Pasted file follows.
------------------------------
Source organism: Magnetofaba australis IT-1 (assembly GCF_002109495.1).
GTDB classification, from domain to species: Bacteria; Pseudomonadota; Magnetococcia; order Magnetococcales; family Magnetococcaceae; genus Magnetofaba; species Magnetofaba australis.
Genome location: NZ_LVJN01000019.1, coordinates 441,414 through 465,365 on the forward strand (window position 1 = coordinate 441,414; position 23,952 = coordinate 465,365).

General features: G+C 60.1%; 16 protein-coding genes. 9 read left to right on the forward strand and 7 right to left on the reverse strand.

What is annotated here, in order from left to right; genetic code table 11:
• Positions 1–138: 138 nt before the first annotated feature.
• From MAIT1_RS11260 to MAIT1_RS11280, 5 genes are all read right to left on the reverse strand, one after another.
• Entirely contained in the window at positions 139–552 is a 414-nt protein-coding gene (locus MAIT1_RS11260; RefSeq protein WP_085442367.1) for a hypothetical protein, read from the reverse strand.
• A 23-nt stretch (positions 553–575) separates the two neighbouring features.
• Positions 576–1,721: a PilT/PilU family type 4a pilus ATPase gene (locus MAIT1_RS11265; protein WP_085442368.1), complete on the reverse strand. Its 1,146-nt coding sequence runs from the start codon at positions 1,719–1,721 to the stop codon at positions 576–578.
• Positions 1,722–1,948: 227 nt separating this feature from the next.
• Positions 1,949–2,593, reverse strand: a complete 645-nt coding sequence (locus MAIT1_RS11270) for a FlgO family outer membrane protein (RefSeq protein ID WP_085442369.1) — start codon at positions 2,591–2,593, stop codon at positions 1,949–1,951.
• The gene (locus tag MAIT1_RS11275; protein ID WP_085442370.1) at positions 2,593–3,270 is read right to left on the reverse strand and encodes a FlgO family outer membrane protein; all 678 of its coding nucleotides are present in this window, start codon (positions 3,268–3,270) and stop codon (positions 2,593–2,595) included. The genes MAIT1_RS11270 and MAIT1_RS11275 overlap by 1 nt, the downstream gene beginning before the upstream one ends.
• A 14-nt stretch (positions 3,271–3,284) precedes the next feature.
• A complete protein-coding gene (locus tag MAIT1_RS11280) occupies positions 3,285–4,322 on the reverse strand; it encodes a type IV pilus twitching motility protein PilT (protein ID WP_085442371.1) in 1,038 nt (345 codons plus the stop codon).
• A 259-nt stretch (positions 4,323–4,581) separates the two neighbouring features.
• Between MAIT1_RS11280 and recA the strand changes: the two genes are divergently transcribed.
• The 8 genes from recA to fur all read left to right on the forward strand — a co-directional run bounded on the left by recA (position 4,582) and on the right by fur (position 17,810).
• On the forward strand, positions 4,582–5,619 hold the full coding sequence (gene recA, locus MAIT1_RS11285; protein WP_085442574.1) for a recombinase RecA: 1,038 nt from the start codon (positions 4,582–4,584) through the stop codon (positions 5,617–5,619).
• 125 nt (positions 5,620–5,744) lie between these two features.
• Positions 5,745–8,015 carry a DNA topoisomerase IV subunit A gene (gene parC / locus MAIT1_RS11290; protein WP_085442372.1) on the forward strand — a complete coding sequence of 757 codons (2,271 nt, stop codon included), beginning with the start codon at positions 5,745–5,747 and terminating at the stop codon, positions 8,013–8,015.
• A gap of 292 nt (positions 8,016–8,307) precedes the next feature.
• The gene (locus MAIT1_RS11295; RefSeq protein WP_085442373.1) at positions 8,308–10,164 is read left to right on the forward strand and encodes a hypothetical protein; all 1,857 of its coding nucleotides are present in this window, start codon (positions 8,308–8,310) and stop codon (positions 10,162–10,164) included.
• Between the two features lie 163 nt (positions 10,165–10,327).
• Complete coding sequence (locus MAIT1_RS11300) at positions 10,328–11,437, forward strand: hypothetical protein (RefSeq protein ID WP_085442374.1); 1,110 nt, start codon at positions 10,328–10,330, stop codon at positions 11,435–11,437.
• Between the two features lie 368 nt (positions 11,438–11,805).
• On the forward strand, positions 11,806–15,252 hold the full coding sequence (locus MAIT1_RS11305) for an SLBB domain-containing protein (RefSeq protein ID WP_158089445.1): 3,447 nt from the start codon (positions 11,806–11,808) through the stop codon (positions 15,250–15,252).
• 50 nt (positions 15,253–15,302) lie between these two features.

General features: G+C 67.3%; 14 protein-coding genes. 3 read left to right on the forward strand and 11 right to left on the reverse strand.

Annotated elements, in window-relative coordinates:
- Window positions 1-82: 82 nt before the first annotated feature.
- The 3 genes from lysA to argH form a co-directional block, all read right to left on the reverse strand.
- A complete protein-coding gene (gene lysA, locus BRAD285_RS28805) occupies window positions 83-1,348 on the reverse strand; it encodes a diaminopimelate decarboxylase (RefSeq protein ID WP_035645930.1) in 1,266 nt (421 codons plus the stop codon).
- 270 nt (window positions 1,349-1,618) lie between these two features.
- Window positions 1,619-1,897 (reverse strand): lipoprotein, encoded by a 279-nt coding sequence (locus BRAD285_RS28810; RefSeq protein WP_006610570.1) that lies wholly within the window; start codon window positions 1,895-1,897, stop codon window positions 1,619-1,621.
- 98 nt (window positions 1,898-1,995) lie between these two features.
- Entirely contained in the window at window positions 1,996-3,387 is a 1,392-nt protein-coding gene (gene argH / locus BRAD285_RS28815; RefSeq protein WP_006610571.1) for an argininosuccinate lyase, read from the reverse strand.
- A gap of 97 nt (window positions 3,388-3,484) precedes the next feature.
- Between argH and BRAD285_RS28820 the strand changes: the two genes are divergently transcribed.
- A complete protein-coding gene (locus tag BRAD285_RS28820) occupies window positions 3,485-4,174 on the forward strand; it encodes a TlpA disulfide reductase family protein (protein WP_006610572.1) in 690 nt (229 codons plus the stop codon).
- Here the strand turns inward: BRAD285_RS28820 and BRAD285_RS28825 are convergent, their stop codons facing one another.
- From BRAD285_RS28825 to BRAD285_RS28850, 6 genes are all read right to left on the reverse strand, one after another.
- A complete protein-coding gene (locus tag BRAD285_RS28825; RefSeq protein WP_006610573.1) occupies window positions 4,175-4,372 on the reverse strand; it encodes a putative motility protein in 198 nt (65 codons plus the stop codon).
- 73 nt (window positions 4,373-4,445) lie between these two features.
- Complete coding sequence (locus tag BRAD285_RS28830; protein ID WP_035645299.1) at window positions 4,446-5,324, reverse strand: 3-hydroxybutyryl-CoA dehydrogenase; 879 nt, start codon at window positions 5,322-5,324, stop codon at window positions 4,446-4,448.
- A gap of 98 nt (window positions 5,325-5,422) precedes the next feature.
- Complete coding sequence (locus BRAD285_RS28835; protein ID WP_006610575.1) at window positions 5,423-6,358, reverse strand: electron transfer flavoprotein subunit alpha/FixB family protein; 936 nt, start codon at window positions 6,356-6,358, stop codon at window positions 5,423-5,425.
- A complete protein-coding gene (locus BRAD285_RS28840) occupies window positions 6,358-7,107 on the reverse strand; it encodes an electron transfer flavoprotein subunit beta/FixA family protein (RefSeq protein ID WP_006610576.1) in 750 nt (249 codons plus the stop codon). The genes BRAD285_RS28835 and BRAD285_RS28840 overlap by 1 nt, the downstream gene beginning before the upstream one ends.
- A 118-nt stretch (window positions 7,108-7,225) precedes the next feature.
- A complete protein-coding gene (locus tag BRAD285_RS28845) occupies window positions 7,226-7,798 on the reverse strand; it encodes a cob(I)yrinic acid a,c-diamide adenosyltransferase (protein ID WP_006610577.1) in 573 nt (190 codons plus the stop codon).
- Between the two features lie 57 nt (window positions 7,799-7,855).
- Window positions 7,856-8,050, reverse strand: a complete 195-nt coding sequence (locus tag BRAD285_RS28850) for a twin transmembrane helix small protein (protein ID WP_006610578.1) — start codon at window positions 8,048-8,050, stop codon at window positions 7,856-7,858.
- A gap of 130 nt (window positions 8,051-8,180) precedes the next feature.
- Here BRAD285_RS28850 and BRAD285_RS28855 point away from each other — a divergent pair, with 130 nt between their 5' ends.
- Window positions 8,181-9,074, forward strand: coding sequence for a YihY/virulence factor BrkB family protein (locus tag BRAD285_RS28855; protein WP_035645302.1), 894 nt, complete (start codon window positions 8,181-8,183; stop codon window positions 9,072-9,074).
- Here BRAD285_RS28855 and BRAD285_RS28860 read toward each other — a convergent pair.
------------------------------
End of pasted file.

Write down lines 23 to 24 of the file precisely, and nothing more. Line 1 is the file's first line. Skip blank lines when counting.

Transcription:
• The gene (locus MAIT1_RS11295; RefSeq protein WP_085442373.1) at positions 8,308–10,164 is read left to right on the forward strand and encodes a hypothetical protein; all 1,857 of its coding nucleotides are present in this window, start codon (positions 8,308–8,310) and stop codon (positions 10,162–10,164) included.
• Between the two features lie 163 nt (positions 10,165–10,327).